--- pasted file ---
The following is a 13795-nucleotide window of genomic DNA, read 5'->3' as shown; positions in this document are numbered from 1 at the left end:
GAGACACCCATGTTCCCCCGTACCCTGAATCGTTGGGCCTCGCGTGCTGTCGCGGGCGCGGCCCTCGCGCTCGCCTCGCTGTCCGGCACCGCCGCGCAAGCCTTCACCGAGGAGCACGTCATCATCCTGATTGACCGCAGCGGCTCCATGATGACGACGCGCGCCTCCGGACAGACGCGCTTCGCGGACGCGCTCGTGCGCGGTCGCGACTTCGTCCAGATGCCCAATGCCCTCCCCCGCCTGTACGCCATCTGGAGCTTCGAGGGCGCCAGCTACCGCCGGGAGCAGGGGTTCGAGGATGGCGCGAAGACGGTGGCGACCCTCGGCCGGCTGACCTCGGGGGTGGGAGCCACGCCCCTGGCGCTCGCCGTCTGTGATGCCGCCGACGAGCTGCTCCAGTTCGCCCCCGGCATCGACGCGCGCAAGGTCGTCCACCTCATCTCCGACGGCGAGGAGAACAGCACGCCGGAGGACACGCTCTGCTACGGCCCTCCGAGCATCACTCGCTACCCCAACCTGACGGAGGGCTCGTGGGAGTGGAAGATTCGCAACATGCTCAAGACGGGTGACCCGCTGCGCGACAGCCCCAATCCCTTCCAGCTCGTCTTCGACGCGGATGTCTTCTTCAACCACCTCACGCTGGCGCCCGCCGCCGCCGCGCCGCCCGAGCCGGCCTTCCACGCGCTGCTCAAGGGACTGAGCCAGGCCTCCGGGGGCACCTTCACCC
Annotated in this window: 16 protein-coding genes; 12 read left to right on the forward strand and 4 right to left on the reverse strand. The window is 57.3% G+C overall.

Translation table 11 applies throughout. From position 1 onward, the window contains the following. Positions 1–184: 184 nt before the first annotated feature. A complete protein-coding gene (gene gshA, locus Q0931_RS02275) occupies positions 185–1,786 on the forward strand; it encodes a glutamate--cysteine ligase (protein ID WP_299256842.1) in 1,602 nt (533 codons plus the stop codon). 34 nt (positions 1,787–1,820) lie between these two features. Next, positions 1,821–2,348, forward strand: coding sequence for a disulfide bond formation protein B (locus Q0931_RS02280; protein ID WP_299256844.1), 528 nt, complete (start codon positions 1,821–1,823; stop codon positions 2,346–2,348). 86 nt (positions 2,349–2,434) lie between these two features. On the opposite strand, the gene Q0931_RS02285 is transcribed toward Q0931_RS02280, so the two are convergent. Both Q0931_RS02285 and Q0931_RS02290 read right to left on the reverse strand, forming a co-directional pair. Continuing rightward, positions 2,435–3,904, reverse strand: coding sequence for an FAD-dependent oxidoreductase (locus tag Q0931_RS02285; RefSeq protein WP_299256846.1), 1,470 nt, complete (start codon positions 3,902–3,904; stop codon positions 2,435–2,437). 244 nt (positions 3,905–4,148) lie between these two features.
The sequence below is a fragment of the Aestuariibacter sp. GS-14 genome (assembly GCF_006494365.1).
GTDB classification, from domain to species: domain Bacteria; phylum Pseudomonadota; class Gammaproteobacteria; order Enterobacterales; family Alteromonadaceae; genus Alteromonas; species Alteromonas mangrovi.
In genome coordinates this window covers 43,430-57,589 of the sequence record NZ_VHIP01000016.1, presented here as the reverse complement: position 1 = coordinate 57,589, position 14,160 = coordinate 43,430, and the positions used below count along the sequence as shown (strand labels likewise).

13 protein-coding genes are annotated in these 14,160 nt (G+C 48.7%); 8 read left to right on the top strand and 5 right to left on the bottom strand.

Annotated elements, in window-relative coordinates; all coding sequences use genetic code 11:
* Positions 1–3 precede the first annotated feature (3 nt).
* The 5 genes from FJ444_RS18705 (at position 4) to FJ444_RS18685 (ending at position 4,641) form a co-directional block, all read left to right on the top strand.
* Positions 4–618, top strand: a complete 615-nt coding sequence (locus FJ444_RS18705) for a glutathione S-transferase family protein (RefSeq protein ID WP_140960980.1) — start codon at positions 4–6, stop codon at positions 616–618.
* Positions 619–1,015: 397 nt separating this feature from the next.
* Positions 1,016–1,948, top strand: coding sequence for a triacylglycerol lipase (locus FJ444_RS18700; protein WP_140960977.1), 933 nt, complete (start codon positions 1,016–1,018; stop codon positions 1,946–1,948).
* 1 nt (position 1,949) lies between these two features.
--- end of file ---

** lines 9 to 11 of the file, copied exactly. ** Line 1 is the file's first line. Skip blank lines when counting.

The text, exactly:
Annotated elements, in window-relative coordinates; all coding sequences use genetic code 11:
* Positions 1–3 precede the first annotated feature (3 nt).
* The 5 genes from FJ444_RS18705 (at position 4) to FJ444_RS18685 (ending at position 4,641) form a co-directional block, all read left to right on the top strand.